EVERYBODY’S TALKING ABOUT JAMIE – West End

In London theatre, Musicals, Opinion, Reviews by Emily GarsideLeave a Comment

Apollo Theatre, London – until 21 April 2018

This was my last theatre outing of the year, and what a way to end a year. Everyone should be talking about Jamie if they aren’t already.

From what I saw on stage in front of me, and the fact that this is a new original British musical, Jamie is something special indeed.
First and foremost, Jamie is just an excellent musical. It has everything a good musical should; excellent music, a strong story and a stellar cast who execute it all perfectly. But we all know that pulling that off isn’t easy. We often lament the lack of musical theatre writing in Britain, this shows we do have the capability, if only theatres could invest more in developing the work. What Dan Gillespie Sells and Tom McRae have created is a musical that sounds authentically ‘musical theatre’ while keeping that pop music edge that makes it feel current and fresh. There’s a great balance between the up-beat ensemble numbers, and emotional ballads to move the story along. And the music itself is catchy and infectious.

The story- the ‘fairytale’ re-telling of Jamie the 16-year-old Drag Queen, combines all the elements of a classic coming-of-age story with a twist (and infusion of camp fabulousness). It’s genuinely funny, as well as heart-warming. There are moments of that real elation you get when musical theatre starts to ‘fly’ and the sheer joy of it is enough to bring tears. But there’s also a balance of genuine heart, it’s a simple story really but one that evokes ideas of love, family and friendship that are truly sweet and heartfelt.

The cast is outstanding, and elevate the already brilliant writing to another level. At the heart of it all John McCrea shines as Jamie. He has every gesture down to an art, creating ‘Jamie’ and ‘Mimi Me’ perfectly enshrine in camp fabulousness. But it’s not all struts and sequins- his Jamie feels real, we see the emotion and teenage struggle beneath and it feels real, not created for sentiment. He’s a joy to watch, but also like the rest of the musical, keeps an honesty to the performance that really makes it. Supporting McCrea is an excellent cast of young actors- Lucie Shorthouse as Pritti and Luke Baker as school bully Dean. I saw understudy Rebecca McKinnis as Jamie’s Mum Margret and she was truly excellent while Mina Anwar as Margret’s best friend Ray brings some great comedy to the family dynamic. The cast works impeccably as a unit bringing Jamie’s world to life, and it has the feel of a real ensemble piece despite the stand-out roles.

To see on stage somewhere that resembles where you grew up shouldn’t’ be underestimated. I feel like I went to that school (and taught in it later) from the kids being told they should aim for ‘Forklift Truck Driver’ and those thinking even a job is optimistic. To the diversity of the kids there (and thank you, for putting two Hijab wearing girls on stage. I’m whiter than white, but my school wasn’t, and I loved seeing groups that looked like my class on stage). To Jamie’s home life/home. The house with the ‘yard’ rather than a back garden, what I imagine to be a terraced street in Sheffield. It’s working-class life without resorting to a 2017 ‘Oliver’ scenario. It felt real. So, thank you for that, for a world on stage that looks like the one I grew up in. It also feels like a world I grew up in. The world where ‘men are men’ and don’t like boys in dresses. And the world where Mum’s (and surrogate aunties) are strong, keep things going and will do anything for their kids. The kids felt real as well- the fact that kids can be incredibly cruel but also, they can be incredibly kind and pull it out of the bag when it matters. Yes, this is all in musical theatre land, it’s the fairy-tale version. But it’s a fairy tale that felt like it had enough truth to it to be honest.  To see also a musical that unapologetically and matter of factly  embraces LGBT characters is frankly where we should be in 2017 (or 2018 now). That it’s simply not an issue for Jamie or his family that he’s gay, that he’s accepted and supported sends a powerful message. Yes, it might be a fairy tale for some still, but we shouldn’t underestimate the power and importance of having characters, and stories like this on stage, even in 2018.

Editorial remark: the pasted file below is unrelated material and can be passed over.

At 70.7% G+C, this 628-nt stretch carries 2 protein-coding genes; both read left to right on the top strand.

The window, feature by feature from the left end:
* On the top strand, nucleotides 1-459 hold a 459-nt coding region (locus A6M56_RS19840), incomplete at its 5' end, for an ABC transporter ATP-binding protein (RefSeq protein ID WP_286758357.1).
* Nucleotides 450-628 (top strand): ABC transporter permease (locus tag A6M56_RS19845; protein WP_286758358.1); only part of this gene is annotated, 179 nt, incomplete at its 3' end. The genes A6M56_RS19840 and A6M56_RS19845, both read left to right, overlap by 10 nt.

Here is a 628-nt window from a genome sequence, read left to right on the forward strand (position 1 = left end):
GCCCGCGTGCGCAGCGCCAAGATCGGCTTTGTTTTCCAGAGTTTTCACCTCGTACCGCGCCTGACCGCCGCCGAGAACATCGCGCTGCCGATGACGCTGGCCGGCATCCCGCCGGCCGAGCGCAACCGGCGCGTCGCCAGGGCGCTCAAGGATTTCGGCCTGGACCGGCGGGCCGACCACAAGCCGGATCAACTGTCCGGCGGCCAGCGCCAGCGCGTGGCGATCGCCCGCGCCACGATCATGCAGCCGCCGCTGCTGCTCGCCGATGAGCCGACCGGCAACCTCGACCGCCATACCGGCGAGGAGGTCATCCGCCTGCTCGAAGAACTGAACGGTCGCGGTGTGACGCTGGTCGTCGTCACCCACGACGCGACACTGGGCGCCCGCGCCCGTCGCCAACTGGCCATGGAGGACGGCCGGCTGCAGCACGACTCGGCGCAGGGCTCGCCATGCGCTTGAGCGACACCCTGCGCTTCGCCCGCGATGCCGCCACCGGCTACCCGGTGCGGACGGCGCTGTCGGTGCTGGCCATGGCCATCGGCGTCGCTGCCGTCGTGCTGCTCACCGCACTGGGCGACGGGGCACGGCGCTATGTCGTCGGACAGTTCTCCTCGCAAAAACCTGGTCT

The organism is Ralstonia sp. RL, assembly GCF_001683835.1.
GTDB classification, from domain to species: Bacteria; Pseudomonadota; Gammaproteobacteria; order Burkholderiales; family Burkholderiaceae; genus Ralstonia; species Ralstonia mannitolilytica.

Even if Jamie’s world isn’t one that’s familiar there’s something special in this musical. It combines such a joyous energy, and honest emotion is something that captures the heart. I cried tears of joy at some numbers, and was taken with tears of emotion alongside the characters. It’s a musical that left me with such joy and hope about the world we live in. And surely that’s something we all could do with more of (that and a little bit of sparkle).
http://www.everybodystalkingaboutjamie.co.uk/

Emily Garside on Twitter
Emily Garside
Emily Garside is an academic and theatre writer. Following a PhD in depictions of HIV/AIDS in theatre, she decided to move on from academic writing to take her writing about theatre to a wider audience. By day a research advisor and by night theatre writer, playwright and lover of all things theatre. Emily blogs at emilygarside.com and tweets at @EmiGarside.
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Emily Garside on Twitter
Emily Garside
Emily Garside is an academic and theatre writer. Following a PhD in depictions of HIV/AIDS in theatre, she decided to move on from academic writing to take her writing about theatre to a wider audience. By day a research advisor and by night theatre writer, playwright and lover of all things theatre. Emily blogs at emilygarside.com and tweets at @EmiGarside.